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Our World:Designing a Shower Clock allows students to think and act like engineers and scientists as they follow the five steps of the Design Process to successfully complete a team challenge. Within this work, students design, measure, build, test and re-design a shower clock. Once the shower clock is built, students discuss ways to conserve and recycle water.
Our World:Crater Maps and Earth Landforms asks students to compare physical features of the moon to those found on Earth. Students first use a tennis ball and basketball to visualize scale relationships and distance between Earth and the moon. Students then use maps of the moon to identify lunar surface geography, comparing lunar landforms to similar ones on Earth. They learn how NASA uses satellite technology, such as the Lunar Reconnaissance Orbiter, to learn more about the moon.
Our World:Dirt guides students to use two separate KHWL (Know-How I Know- Want to Know- Learn) charts to organize their knowledge of Earth's soil and moon dirt. Working in teams, students create several slides of Earth soil for analysis. Through NASA eClips(TM) video segments, students review the rock cycle for rocks on Earth and learn about three types of lunar rocks. Students analyze simulated lunar regolith to make inferences about the formation of regolith. Student understanding is assessed using overlapping circle Venn diagrams.
Our World:Insulators introduces students to thermal insulating properties of different materials. Students review their understanding of insulators and conductors and extend this understanding to the Hubble Space Telescope's thermal blanket. They work in teams to test the insulating properties of cups made of three different materials and use the design process to improve the insulating properties of the best performing insulator from their previous experiment.
Our World:More than Just Dirty Snowballs guides student teams in grades 3-5 to create ice cream comet models to be analyzed by another team of students. They evaluate basic facts about comets to determine how scientists discovered this information. They explore the Stardust Mission and Deep Impact Mission and discuss the scientific contributions of each mission.
Our World:Keeping the Beat has students in grades 3-5 measure and record their pulse rate before and after physical activity to learn more about the heart. Students have the opportunity to use a math model to look for patterns in the pulse rate data. They participate in a cardiac relay to deepen understanding of the circulatory system and make observations of gravity's effects on a water balloon to learn about its effects on water in the body. Thinking and acting like scientists and engineers, students learn more about the design of exercise equipment to keep astronauts healthy in space.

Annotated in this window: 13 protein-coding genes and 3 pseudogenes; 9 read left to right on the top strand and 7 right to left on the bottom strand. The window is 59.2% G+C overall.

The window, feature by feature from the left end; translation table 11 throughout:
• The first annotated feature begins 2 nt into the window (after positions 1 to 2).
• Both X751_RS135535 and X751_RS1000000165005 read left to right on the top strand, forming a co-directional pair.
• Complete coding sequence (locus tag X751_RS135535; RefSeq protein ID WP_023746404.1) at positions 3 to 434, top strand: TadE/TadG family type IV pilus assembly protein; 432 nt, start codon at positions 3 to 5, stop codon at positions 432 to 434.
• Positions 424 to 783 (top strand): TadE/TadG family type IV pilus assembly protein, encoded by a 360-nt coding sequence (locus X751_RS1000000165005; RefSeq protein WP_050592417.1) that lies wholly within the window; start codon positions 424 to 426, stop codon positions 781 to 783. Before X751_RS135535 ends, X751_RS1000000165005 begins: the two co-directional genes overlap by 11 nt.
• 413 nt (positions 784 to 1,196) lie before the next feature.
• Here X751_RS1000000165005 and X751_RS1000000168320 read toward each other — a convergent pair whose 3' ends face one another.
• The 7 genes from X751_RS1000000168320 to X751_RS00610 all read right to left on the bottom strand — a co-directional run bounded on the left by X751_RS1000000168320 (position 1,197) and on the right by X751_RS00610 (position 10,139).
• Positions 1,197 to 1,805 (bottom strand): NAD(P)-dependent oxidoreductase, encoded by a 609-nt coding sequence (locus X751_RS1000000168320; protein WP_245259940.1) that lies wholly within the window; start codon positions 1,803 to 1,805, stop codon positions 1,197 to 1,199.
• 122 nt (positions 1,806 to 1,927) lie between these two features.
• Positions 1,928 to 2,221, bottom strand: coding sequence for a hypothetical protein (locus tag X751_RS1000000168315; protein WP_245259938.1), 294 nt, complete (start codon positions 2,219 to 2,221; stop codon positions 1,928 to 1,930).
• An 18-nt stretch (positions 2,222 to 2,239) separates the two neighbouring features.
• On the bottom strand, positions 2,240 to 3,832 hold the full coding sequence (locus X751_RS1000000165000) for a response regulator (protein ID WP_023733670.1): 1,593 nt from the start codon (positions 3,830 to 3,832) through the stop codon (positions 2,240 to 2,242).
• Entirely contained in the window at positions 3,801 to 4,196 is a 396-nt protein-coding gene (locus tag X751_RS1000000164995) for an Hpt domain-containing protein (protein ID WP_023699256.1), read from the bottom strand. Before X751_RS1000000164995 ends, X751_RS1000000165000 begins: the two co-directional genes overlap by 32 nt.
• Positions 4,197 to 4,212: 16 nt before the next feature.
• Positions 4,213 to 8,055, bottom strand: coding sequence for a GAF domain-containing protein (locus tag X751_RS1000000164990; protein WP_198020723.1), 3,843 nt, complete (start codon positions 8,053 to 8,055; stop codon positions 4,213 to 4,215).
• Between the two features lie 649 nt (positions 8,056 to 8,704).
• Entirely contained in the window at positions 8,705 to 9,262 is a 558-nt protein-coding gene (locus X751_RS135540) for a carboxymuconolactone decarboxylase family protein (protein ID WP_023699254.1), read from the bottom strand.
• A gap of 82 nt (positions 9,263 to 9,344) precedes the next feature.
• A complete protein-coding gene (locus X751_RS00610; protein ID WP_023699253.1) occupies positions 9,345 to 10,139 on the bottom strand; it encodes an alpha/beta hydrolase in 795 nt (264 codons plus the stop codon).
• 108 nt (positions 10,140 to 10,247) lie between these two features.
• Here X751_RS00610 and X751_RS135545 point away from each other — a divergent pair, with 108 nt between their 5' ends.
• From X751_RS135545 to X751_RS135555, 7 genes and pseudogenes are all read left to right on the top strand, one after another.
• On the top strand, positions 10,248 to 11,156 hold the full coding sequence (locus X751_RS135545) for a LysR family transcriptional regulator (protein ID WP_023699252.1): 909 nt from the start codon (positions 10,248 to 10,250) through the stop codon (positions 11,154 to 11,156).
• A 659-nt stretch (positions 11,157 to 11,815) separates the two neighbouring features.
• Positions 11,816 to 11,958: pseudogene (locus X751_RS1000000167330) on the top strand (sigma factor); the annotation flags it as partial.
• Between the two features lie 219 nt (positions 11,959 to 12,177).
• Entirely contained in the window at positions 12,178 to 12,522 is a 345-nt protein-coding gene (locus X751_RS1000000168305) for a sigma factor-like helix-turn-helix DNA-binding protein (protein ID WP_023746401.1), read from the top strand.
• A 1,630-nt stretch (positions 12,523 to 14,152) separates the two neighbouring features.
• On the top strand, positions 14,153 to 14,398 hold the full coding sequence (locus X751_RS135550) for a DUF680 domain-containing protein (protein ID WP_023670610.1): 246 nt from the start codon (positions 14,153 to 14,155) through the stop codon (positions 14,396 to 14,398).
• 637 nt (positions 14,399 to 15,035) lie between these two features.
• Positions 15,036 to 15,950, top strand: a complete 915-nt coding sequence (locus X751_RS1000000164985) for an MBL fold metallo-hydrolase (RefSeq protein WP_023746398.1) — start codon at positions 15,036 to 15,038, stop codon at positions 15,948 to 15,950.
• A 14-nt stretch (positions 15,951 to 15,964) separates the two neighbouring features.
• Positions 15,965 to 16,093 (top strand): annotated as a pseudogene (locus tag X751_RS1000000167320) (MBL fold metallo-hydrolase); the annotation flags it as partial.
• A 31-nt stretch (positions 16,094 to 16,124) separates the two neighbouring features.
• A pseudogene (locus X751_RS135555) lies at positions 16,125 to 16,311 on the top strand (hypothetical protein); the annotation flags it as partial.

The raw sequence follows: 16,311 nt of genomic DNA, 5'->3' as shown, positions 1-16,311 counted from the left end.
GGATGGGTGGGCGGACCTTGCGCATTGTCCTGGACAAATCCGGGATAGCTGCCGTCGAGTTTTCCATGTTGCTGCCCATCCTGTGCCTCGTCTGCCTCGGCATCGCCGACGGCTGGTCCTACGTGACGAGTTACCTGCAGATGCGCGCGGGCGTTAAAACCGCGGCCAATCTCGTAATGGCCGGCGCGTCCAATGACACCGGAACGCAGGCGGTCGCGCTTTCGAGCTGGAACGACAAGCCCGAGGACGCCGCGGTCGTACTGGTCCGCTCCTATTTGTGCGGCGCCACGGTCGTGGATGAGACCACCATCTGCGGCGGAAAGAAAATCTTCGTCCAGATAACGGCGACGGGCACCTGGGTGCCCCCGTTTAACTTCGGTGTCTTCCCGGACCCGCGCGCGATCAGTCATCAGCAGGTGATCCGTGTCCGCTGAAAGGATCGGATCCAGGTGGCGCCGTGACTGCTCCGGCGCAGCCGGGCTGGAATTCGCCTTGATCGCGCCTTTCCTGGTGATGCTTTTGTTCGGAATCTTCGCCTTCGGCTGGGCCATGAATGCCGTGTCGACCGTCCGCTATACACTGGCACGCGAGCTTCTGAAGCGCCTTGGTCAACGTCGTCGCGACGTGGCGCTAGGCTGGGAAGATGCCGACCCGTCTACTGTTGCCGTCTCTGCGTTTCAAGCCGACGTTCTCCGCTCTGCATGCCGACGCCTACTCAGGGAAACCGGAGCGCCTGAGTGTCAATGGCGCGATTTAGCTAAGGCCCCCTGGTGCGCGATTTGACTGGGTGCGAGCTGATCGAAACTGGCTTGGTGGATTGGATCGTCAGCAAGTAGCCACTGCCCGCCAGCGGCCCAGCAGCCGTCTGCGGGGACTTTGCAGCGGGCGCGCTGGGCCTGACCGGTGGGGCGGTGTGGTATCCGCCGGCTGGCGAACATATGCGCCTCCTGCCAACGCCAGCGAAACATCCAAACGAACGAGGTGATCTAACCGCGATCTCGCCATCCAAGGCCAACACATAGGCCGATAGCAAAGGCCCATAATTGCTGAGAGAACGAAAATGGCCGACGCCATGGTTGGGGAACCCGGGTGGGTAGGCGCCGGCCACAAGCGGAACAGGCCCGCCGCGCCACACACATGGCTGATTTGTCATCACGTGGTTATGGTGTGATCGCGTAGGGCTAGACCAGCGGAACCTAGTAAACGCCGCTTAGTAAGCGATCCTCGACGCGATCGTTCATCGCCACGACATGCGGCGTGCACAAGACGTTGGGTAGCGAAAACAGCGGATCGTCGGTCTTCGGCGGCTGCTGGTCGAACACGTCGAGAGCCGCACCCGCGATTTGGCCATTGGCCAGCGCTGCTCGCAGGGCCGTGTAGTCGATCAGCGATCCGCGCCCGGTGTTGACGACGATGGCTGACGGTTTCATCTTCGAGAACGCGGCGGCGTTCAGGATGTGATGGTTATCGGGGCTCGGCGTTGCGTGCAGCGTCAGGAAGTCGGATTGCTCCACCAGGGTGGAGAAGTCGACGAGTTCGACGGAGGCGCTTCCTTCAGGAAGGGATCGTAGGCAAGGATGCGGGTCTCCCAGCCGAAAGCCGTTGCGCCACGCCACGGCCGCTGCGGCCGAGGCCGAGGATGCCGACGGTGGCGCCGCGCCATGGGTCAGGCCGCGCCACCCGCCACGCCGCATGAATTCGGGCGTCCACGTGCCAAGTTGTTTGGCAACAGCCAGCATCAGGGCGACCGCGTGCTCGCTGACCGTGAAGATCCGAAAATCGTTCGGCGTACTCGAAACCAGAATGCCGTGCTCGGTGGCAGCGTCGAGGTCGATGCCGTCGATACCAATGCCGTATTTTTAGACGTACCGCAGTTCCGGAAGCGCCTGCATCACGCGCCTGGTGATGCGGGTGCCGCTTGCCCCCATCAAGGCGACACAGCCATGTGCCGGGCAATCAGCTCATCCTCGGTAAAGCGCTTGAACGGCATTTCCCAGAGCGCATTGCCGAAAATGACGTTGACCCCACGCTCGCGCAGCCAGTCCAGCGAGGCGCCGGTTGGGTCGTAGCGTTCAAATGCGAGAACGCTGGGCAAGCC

Our World:Rose Colored Glasses - A New Camera for Hubble teaches fifth and sixth grade students about visible light, wavelengths of different colored light and the electromagnetic spectrum. Working in teams, students observe images taken by the Hubble Space Telescope through different colored filters and analyze how the filters affect what they can see. This models one of the processes used by Wide Field Camera 3 on board Hubble Space Telescope to collect information about the universe and how NASA scientists use this information to learn more about the universe.
Our World:Recycled Crew Exploration Vehicle asks students in grades 4-5 to compare NASA's new Orion space capsule to the Apollo space capsules. Students then design their own capsule and transform a 2-D drawing into a 3-D model using recycled materials. Students utilize a design process to create and evaluate their designs.
NASA's Real World: NASA's Real World: NASA's Real World: NASA's Real World: NASA's Real World: NASA's Real World: NASA's Real World: NASA's Real World: NASA's Real World:
NASA's Real World:Measuring Atmospheric Heating asks students to think and act like engineers and scientists as they conduct an inquiry experiment about aerodynamic heating using everyday inflatables - balloons. Students discover the difference between qualitative and quantitative data; collect, organize, and interpret data; and use their data to explain transfer of heat energy.
NASA's Real World:Balloon Aerodynamics Challenge 1 and 2 allows students to think and act like scientists and engineers as they follow the eight steps of the Design Process to successfully complete and team challenge. In the Explore section, students design, measure, build, test and re-design a neutrally buoyant helium balloon. In the Explain section, students demonstrate how different forces affect motion. In the Extend section, students apply what they have learned about balloons and density to design a series of balloons that float at different heights. Advanced classes or students also at...
NASA's Real World:The Light Plants Need asks students to observe and compare three types of light sources. They then conduct an experiment to determine how different colored light affects plant growth. Students analyze data collected from the experiment by creating a line graph and calculating three measures of central tendency. Finally, students design a plant growth chamber to observe the effects of colored-plastic, filtered light on plant growth. Students have an inside look at an atmospheric chemist's career.
NASA's Real World:Measuring Raindrops asks students to look at NASA technology and how the study of clouds provides scientists with information about the global environment, weather patterns and climate changes. Students then collect and analyze data about the size and shapes of raindrops. They have the opportunity to compare a 2-D representation to a 3-D representation to understand why scientists use multiple sources of data to study Earth Systems. Students may also build a simple cloud chamber.